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Update from the front lines of Foreclosure Crisis

By the end of June, a towering backlog of foreclosure filings piled up on the court system in Orange and Osceola counties — the legal paperwork equivalent of a tidal wave.

Only three of Florida's 20 judicial circuits had larger backlogs than Orange-Osceola's 9th Judicial Circuit, according to state court data. Nearly 40,000 foreclosure filings log-jammed the system in those two Central Florida counties. The situation didn't make anyone happy — from mortgage lenders to distressed and uncertain homeowners to the few judges assigned to hear the cases.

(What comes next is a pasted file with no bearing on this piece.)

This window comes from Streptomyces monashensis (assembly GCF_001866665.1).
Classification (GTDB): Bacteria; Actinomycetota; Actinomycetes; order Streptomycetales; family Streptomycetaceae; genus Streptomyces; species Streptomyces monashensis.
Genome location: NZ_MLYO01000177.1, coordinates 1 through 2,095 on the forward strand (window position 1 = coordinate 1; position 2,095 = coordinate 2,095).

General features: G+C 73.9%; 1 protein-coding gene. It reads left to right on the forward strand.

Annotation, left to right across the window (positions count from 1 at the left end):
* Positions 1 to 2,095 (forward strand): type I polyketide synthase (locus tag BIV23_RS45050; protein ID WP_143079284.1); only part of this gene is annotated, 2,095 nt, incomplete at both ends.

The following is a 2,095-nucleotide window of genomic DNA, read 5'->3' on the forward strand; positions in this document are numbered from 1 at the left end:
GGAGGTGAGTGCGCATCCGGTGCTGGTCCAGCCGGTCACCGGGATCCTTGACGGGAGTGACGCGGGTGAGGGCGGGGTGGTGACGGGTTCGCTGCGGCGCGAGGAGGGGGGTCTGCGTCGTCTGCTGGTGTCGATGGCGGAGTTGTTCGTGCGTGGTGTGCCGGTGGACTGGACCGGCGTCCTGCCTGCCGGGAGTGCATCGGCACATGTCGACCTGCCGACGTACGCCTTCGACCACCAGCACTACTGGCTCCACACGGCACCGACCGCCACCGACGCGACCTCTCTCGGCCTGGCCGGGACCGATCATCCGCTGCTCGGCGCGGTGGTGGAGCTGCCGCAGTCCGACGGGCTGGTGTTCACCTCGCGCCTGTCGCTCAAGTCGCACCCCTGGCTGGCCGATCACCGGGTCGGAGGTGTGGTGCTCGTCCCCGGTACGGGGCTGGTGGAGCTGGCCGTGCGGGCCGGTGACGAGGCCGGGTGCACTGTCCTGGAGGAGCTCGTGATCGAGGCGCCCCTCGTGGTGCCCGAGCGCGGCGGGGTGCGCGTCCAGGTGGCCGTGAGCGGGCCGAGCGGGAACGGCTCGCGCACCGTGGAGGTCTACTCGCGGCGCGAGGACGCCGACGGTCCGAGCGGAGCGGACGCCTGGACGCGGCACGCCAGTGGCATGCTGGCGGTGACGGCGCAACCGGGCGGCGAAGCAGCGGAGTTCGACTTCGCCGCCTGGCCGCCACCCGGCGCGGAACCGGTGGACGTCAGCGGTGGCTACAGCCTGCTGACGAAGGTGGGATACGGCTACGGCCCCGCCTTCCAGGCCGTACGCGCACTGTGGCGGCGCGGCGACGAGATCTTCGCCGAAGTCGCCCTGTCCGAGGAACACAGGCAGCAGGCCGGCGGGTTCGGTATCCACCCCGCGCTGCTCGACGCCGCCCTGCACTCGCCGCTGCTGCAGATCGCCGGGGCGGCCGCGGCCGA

But then an infusion of state funding created the so-called "rocket docket," a mechanism for retired, senior judges to get paid to chip away at the backlog. The mission was clear: Move the cases through the system quickly so the residential properties could be resold to borrowers capable of making their mortgage payments.

The program appeared to work here. The 9th Judicial Circuit reduced its backlog by 15 percent during the first quarter the special funding was made available, the numbers show. That reduction is in line with the decrease seen statewide between early July and Sept. 30. And it put this circuit on pace to meet the state court system's "aspirational goal" of reducing the foreclosure backlog across Florida by 62 percent within a year.


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Thanks for the update, and all your efforts. We are still trying to figure out our next move. We sent a "cease contact" letter with demand to see documents. It was a birthday weekend so we never got into other discussions.

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